Robert Hornung has been president of the Canadian Wind Energy Association since 2003. Last week, CanWEA and the Canadian Solar Industries Association announced they are merging to form the Canadian Renewable Energy Association, with Hornung at the helm. He talked to The Energy Mix about a massive moment of opportunity for solar, wind, and storage, and the importance of speaking with a common voice.
The Energy Mix: Are you calling this a merger, and what do you see as the advantages?
Hornung: I wish we could say we were the first. In Australia, the associations came together several years ago now in the Clean Energy Council, which has demonstrated that the technologies have a lot of common interests and can cooperate and work together.
So yes, this is a merger that recognizes the natural synergies between the technologies to give ourselves a more powerful voice in advocacy and communications—and frankly, to present a more comprehensive solution and product that addresses the concerns we’re increasingly hearing around reliability. The new association is not focused just on wind and solar energy, but also on energy storage. So we can talk about offering solutions all the way from the residential homeowner, in terms of solar PV and batteries, to large, utility-scale projects. It captures the full potential of the technologies.
The Mix: Why is this happening now?
Hornung: We’ve now clearly demonstrated that these technologies are mainstream and cost-competitive. They’re not marginal on the sidelines anymore. We’re front and centre in any discussion of building new electricity supply. But the question we always hear is reliability, and we’re much better able to address those concerns when we have synergistic technologies working together, as opposed to any individual technology on its own.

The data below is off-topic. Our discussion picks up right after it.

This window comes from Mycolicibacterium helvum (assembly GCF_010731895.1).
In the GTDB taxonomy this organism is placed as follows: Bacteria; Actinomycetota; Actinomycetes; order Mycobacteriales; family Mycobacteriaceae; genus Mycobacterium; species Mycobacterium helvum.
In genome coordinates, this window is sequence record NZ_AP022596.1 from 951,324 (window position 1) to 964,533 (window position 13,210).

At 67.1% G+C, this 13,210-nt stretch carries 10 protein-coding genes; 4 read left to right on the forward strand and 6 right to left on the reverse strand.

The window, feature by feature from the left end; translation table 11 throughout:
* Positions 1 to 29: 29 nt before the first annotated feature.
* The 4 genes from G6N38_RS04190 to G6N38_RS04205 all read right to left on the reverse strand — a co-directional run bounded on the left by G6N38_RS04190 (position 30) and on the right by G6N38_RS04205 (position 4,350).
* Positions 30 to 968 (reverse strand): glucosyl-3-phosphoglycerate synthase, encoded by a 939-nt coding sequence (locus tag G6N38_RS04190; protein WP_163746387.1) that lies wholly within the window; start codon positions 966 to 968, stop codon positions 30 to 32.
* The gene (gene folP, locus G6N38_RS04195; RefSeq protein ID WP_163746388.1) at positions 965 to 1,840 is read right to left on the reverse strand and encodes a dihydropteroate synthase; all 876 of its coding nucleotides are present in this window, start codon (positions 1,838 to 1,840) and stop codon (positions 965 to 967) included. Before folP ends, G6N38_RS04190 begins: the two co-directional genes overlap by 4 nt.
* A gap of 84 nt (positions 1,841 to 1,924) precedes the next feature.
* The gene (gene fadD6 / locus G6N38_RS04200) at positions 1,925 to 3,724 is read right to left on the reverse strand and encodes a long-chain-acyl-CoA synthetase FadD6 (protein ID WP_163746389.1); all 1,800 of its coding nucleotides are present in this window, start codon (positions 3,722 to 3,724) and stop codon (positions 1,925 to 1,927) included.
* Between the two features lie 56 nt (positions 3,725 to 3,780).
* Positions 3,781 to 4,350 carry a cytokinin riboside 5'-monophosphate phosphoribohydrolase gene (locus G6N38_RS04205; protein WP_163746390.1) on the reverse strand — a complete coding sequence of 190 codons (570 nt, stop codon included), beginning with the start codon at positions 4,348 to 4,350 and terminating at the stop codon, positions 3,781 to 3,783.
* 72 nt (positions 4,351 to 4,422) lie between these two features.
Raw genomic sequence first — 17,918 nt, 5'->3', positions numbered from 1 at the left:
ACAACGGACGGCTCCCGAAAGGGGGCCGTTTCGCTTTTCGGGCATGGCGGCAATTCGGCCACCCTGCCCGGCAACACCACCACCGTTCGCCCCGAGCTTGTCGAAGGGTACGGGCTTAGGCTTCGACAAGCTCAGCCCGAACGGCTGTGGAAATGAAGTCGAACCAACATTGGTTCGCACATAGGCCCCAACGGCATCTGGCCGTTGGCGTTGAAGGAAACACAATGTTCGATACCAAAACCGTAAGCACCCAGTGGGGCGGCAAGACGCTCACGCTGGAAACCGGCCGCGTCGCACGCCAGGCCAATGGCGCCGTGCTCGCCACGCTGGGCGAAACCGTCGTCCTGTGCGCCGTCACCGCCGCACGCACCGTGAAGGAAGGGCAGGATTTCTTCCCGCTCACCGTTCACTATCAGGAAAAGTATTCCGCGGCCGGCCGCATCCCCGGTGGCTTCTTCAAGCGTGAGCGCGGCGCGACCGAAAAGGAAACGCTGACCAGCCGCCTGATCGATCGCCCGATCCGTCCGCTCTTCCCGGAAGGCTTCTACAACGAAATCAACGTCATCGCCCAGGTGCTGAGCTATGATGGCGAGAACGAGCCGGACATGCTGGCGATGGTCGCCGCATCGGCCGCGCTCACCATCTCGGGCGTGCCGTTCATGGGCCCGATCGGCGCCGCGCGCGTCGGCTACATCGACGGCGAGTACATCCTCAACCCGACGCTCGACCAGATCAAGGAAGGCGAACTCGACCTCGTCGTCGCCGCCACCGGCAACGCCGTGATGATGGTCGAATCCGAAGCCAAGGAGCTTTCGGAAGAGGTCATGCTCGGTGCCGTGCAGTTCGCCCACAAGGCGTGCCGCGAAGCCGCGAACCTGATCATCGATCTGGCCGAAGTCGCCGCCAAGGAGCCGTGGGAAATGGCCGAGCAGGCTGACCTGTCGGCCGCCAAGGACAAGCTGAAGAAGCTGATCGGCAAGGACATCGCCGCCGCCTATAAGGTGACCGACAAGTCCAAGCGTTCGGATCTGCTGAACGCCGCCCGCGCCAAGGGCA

You’re also seeing this transition within the industry itself. There are fewer wind energy companies. There are now renewable energy companies that are often involved in all these different technologies. So just as we’re coming together, many of those companies are doing the same thing.
The Mix: With the federal government considering green investment as the cornerstone of its COVID recovery package, Stewart Elgie from Smart Prosperity is pointing out that they won’t get to do this twice. How can CanREA maximize the renewable energy industry’s input to the recovery discussions?
Hornung: We’re talking to the federal government and exchanging ideas about what could be included in a stimulus package, on our own and in collaboration with other organizations. It’s clear, for example, that any stimulus package needs to have a strong focus on energy efficiency, which we fully support. And if you’re doing a whole bunch of retrofits, you shouldn’t just think about energy efficiency, but expand that to energy self-sufficiency and independence, including the behind-the-meter [supply] options that are available.
On the utility side, it’s a slower process to deliver things because of the way electricity markets are structured. But the one place you can move quickly is Alberta, because of its energy markets, and they’ve also been hit hardest by the recession and have the most greenhouse gas-intensive grid, so investments there will have the greatest impact.
So we were pleased to see the federal government issue a Request for Information recently to see if they could procure renewable energy, not only to power federal facilities in Alberta, but also to secure renewable energy credits for federal facilities across the country. We think that’s an entirely positive initiative.
The Mix: What will success look like? What federal policy or fiscal measures will the industry need to maximize its role in the recovery?
Hornung: There’s a real opportunity to invest in the infrastructure that will be required. A lot of that discussion will focus on [grid] transmission, not only increased interprovincial interties, but also increased transmission in renewable resource areas within provinces. If you look at any study of how we get to an 80 to 90% greenhouse gas reduction, you need much, much more electricity to phase out fossil fuels in transportation, in buildings, in industry. And the only way you get that is with much, much more transmission.